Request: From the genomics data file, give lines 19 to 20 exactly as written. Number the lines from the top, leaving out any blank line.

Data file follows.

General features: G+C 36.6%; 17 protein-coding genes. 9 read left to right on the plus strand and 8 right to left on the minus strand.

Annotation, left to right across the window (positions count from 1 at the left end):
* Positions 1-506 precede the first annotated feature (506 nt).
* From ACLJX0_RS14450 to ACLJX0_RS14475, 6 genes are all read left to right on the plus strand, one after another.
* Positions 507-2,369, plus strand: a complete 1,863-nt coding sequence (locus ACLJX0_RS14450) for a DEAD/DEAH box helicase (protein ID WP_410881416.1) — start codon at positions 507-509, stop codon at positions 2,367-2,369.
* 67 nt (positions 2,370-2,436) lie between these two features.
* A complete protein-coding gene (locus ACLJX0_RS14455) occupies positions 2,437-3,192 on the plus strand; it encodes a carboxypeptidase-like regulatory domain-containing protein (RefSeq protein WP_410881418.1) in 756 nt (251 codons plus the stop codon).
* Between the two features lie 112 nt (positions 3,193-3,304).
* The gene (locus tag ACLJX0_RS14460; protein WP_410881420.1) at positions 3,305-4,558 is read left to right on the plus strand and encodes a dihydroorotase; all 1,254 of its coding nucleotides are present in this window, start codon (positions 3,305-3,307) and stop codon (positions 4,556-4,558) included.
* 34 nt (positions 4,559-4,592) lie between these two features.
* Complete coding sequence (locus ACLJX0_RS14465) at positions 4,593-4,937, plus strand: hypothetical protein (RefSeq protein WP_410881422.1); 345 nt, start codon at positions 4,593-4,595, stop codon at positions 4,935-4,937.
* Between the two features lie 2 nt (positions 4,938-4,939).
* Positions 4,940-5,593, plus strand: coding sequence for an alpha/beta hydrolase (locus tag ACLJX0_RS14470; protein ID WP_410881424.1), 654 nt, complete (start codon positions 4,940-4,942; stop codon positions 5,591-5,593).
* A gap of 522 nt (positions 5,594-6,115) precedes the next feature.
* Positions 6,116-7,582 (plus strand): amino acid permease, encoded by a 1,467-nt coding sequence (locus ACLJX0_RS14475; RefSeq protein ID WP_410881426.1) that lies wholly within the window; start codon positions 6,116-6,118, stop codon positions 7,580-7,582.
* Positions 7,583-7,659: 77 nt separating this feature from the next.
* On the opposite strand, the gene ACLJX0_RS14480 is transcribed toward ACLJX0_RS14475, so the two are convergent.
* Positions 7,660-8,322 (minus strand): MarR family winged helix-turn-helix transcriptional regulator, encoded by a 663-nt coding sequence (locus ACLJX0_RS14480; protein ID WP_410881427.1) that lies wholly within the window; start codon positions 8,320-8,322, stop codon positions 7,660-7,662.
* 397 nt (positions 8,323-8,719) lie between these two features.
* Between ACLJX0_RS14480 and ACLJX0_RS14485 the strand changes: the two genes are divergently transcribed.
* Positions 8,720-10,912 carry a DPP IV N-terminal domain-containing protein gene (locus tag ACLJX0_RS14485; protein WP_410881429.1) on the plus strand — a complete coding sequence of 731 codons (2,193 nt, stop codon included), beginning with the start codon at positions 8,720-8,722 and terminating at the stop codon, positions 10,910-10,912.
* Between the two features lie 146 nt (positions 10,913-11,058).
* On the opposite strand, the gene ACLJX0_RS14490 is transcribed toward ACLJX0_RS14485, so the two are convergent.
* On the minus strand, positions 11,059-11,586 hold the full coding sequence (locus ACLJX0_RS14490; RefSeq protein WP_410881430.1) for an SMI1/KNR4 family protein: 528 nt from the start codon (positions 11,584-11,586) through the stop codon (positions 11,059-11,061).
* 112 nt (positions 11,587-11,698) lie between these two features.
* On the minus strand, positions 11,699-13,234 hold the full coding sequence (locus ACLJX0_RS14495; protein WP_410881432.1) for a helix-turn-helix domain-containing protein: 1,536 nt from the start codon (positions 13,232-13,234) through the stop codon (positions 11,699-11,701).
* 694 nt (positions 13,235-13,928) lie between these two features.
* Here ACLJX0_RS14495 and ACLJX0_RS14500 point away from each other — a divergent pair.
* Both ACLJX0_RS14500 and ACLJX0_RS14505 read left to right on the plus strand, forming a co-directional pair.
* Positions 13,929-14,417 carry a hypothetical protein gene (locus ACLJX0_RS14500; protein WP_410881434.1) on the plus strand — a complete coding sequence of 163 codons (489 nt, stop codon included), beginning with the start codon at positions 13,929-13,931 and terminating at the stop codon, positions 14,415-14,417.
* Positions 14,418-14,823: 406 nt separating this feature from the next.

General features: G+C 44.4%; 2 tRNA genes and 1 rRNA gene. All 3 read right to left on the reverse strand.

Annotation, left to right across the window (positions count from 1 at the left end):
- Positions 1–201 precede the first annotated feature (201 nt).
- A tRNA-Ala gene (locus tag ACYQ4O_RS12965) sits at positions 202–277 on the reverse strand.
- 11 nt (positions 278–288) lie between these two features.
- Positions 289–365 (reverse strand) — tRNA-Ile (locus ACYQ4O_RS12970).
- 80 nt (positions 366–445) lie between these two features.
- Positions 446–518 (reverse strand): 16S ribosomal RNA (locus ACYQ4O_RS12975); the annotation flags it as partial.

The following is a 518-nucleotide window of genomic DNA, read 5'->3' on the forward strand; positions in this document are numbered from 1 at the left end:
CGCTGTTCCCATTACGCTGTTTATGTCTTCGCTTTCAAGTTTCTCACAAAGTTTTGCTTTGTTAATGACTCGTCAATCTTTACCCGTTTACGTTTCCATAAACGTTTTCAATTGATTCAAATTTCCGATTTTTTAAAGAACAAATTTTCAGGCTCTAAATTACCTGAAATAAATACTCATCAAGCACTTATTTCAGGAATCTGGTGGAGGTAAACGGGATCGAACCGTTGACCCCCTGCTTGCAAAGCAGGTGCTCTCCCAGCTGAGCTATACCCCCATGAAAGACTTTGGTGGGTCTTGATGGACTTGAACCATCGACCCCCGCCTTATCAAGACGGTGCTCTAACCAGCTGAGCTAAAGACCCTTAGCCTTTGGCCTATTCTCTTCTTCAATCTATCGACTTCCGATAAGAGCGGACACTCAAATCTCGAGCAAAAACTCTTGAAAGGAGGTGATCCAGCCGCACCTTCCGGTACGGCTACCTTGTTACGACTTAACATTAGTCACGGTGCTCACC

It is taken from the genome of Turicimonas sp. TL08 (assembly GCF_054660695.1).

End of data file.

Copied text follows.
* 397 nt (positions 8,323-8,719) lie between these two features.
* Between ACLJX0_RS14480 and ACLJX0_RS14485 the strand changes: the two genes are divergently transcribed.